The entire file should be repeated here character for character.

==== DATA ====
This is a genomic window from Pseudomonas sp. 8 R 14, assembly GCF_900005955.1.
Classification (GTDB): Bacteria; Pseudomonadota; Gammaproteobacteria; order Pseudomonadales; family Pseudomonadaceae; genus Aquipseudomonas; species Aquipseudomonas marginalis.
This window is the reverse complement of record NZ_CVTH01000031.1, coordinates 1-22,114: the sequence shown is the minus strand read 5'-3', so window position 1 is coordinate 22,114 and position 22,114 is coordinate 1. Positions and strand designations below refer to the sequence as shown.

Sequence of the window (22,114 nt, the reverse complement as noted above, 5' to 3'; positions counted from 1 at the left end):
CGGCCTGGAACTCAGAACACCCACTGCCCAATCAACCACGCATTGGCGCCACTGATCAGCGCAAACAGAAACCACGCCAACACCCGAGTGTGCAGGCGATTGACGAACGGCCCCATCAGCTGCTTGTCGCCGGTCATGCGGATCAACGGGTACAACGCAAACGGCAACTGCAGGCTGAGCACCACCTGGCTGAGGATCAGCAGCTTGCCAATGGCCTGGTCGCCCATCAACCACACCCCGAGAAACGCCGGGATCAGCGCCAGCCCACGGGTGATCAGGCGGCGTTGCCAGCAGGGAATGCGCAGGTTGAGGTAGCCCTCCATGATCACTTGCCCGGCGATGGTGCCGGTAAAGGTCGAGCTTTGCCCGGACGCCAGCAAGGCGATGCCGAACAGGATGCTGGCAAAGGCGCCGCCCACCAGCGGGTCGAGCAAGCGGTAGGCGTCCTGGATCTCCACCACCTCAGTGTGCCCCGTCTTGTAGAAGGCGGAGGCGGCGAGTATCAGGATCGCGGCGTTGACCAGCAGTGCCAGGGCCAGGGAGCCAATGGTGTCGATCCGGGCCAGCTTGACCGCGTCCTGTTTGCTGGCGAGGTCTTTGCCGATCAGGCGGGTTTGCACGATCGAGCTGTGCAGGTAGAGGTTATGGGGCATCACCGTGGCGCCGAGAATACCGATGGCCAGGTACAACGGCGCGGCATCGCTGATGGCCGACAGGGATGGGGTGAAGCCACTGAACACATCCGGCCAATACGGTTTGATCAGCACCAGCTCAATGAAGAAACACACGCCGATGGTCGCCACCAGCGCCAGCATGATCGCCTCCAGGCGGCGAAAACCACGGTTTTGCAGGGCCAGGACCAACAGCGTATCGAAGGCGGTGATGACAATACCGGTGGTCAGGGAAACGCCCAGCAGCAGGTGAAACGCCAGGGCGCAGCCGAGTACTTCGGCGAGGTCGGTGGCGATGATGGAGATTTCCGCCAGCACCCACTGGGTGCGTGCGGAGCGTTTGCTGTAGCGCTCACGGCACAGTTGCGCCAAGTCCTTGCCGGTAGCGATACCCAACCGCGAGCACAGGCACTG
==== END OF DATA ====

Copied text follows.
This is a genomic window from Pseudomonas sp. 8 R 14, assembly GCF_900005955.1.
Classification (GTDB): Bacteria; Pseudomonadota; Gammaproteobacteria; order Pseudomonadales; family Pseudomonadaceae; genus Aquipseudomonas; species Aquipseudomonas marginalis.
This window is the reverse complement of record NZ_CVTH01000031.1, coordinates 1-22,114: the sequence shown is the minus strand read 5'-3', so window position 1 is coordinate 22,114 and position 22,114 is coordinate 1. Positions and strand designations below refer to the sequence as shown.

Sequence of the window (22,114 nt, the reverse complement as noted above, 5' to 3'; positions counted from 1 at the left end):
CGGCCTGGAACTCAGAACACCCACTGCCCAATCAACCACGCATTGGCGCCACTGATCAGCGCAAACAGAAACCACGCCAACACCCGAGTGTGCAGGCGATTGACGAACGGCCCCATCAGCTGCTTGTCGCCGGTCATGCGGATCAACGGGTACAACGCAAACGGCAACTGCAGGCTGAGCACCACCTGGCTGAGGATCAGCAGCTTGCCAATGGCCTGGTCGCCCATCAACCACACCCCGAGAAACGCCGGGATCAGCGCCAGCCCACGGGTGATCAGGCGGCGTTGCCAGCAGGGAATGCGCAGGTTGAGGTAGCCCTCCATGATCACTTGCCCGGCGATGGTGCCGGTAAAGGTCGAGCTTTGCCCGGACGCCAGCAAGGCGATGCCGAACAGGATGCTGGCAAAGGCGCCGCCCACCAGCGGGTCGAGCAAGCGGTAGGCGTCCTGGATCTCCACCACCTCAGTGTGCCCCGTCTTGTAGAAGGCGGAGGCGGCGAGTATCAGGATCGCGGCGTTGACCAGCAGTGCCAGGGCCAGGGAGCCAATGGTGTCGATCCGGGCCAGCTTGACCGCGTCCTGTTTGCTGGCGAGGTCTTTGCCGATCAGGCGGGTTTGCACGATCGAGCTGTGCAGGTAGAGGTTATGGGGCATCACCGTGGCGCCGAGAATACCGATGGCCAGGTACAACGGCGCGGCATCGCTGATGGCCGACAGGGATGGGGTGAAGCCACTGAACACATCCGGCCAATACGGTTTGATCAGCACCAGCTCAATGAAGAAACACACGCCGATGGTCGCCACCAGCGCCAGCATGATCGCCTCCAGGCGGCGAAAACCACGGTTTTGCAGGGCCAGGACCAACAGCGTATCGAAGGCGGTGATGACAATACCGGTGGTCAGGGAAACGCCCAGCAGCAGGTGAAACGCCAGGGCGCAGCCGAGTACTTCGGCGAGGTCGGTGGCGATGATGGAGATTTCCGCCAGCACCCACTGGGTGCGTGCGGAGCGTTTGCTGTAGCGCTCACGGCACAGTTGCGCCAAGTCCTTGCCGGTAGCGATACCCAACCGCGAGCACAGGCACTG